A company suspected of making over 200 million illegal nuisance calls could have put lives at risk by clogging up a safety line for pedestrians and drivers at unmanned level crossings, a watchdog has said.
The Information Commissioner's Office (ICO) has searched the premises of the unnamed business in Clydebank, West Dunbartonshire, following complaints about automated nuisance calls promoting boiler and window replacement schemes.
The ICO said some of the calls were made to Network Rail's Banavie control centre, near Fort William in the Highlands, used by people to check it is safe to use unmanned rail crossings.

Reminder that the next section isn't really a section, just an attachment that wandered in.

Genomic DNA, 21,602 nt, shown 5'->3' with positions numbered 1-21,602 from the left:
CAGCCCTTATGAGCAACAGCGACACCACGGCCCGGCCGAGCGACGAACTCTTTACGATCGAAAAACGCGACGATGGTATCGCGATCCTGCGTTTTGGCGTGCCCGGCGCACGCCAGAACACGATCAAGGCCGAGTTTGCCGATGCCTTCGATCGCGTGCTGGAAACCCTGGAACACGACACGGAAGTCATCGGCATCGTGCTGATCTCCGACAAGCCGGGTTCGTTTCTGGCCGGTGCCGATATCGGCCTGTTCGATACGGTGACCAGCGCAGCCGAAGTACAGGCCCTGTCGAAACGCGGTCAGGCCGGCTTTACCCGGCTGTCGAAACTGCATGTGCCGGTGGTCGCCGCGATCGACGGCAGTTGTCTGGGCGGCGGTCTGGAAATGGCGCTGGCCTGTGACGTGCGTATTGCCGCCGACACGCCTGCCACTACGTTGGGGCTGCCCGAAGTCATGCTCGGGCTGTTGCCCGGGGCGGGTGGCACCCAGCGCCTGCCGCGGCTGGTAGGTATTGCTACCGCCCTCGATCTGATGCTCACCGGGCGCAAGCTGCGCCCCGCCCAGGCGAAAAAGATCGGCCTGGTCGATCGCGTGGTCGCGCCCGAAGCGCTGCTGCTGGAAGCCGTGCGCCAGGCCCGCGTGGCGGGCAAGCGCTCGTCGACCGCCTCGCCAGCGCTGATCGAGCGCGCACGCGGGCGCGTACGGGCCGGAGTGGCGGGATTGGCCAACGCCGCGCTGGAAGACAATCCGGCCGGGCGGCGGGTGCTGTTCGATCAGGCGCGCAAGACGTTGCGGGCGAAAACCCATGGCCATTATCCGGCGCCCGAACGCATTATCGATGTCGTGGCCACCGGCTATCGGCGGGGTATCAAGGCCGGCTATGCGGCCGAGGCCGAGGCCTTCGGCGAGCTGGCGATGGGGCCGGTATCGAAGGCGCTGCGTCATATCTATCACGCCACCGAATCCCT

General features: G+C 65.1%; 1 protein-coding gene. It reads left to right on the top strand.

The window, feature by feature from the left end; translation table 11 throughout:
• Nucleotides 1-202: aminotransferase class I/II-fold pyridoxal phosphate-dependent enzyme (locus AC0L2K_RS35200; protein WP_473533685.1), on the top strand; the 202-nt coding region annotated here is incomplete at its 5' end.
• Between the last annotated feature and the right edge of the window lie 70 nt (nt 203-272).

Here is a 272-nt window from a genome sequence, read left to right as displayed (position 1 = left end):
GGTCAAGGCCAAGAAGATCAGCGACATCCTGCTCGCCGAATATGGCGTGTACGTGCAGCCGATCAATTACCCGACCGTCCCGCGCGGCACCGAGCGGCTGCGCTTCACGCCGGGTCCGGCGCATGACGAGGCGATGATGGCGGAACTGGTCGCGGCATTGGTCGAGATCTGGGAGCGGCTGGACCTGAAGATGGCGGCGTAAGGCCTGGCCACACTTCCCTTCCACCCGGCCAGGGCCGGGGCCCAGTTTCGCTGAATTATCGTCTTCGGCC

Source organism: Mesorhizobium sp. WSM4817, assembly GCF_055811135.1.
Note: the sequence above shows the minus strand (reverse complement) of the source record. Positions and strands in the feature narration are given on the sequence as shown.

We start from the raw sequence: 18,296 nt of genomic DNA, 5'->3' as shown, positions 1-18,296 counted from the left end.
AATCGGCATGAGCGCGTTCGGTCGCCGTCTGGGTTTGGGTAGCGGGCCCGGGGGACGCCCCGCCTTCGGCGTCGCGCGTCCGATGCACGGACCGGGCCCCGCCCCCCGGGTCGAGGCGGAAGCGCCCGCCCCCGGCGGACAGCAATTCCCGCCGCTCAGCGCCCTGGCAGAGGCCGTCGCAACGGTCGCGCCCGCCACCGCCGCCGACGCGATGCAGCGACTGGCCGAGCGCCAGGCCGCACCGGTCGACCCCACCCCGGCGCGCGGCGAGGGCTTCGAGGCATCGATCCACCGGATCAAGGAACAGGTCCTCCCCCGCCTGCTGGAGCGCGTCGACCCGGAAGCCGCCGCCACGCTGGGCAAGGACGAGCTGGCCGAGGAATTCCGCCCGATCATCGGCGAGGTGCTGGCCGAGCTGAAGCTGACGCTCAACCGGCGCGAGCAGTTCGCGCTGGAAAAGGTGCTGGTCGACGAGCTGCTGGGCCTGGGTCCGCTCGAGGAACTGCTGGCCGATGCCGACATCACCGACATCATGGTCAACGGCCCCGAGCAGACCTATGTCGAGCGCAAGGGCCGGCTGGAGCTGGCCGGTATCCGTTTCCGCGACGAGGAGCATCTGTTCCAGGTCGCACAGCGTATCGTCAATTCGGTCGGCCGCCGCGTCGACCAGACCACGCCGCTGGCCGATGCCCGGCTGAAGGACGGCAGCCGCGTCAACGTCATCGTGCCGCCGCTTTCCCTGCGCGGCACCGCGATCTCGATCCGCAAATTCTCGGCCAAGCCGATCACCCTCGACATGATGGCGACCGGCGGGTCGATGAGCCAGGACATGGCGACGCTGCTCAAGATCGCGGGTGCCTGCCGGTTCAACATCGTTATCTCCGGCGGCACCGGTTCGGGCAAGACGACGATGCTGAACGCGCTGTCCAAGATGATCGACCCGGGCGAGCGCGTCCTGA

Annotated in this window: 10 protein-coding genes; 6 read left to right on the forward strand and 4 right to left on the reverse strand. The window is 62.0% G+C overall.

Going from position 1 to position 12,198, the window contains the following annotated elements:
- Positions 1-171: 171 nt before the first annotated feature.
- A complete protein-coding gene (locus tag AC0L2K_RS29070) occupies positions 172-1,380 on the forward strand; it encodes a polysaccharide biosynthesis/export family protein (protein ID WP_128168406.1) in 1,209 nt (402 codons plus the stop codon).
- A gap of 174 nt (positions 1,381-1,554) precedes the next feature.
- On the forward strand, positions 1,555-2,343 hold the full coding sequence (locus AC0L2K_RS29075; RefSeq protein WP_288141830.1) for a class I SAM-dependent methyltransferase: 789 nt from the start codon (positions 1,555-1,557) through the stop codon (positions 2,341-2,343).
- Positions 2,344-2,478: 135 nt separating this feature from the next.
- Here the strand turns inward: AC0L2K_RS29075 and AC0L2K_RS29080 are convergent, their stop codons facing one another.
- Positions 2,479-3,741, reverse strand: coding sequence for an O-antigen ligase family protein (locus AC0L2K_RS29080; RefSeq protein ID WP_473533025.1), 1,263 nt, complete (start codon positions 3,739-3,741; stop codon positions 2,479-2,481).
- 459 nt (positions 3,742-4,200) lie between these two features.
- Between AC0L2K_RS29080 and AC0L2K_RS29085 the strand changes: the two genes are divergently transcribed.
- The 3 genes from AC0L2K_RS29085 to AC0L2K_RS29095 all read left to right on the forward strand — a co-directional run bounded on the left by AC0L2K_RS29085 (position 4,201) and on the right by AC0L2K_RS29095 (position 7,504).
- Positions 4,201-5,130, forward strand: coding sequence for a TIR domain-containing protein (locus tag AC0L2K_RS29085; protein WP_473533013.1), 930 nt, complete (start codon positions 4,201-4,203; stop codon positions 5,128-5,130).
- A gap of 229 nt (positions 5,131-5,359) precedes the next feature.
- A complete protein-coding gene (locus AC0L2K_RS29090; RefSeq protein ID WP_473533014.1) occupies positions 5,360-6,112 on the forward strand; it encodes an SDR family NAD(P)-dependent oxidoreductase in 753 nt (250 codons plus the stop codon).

The calls, which contain recorded messages, often aligned themselves to non-existent Scottish and UK Government initiatives.
Computer equipment and documents were seized from the business as part of the ICO investigation.
The watchdog said the 200 million-plus calls the firm is suspected of making is one of the highest it has ever investigated. The body has the power to issue fines of up to £500,000 for law breaches around automated marketing calls.
Ken Macdonald, head of ICO Scotland, said: "These calls have caused millions of people disruption, annoyance and distress, but not only this, those made to a control centre charged with public safety may have endangered lives.
"Companies behind nuisance calls should know that people are sick of them, and when people complain to us, we will act."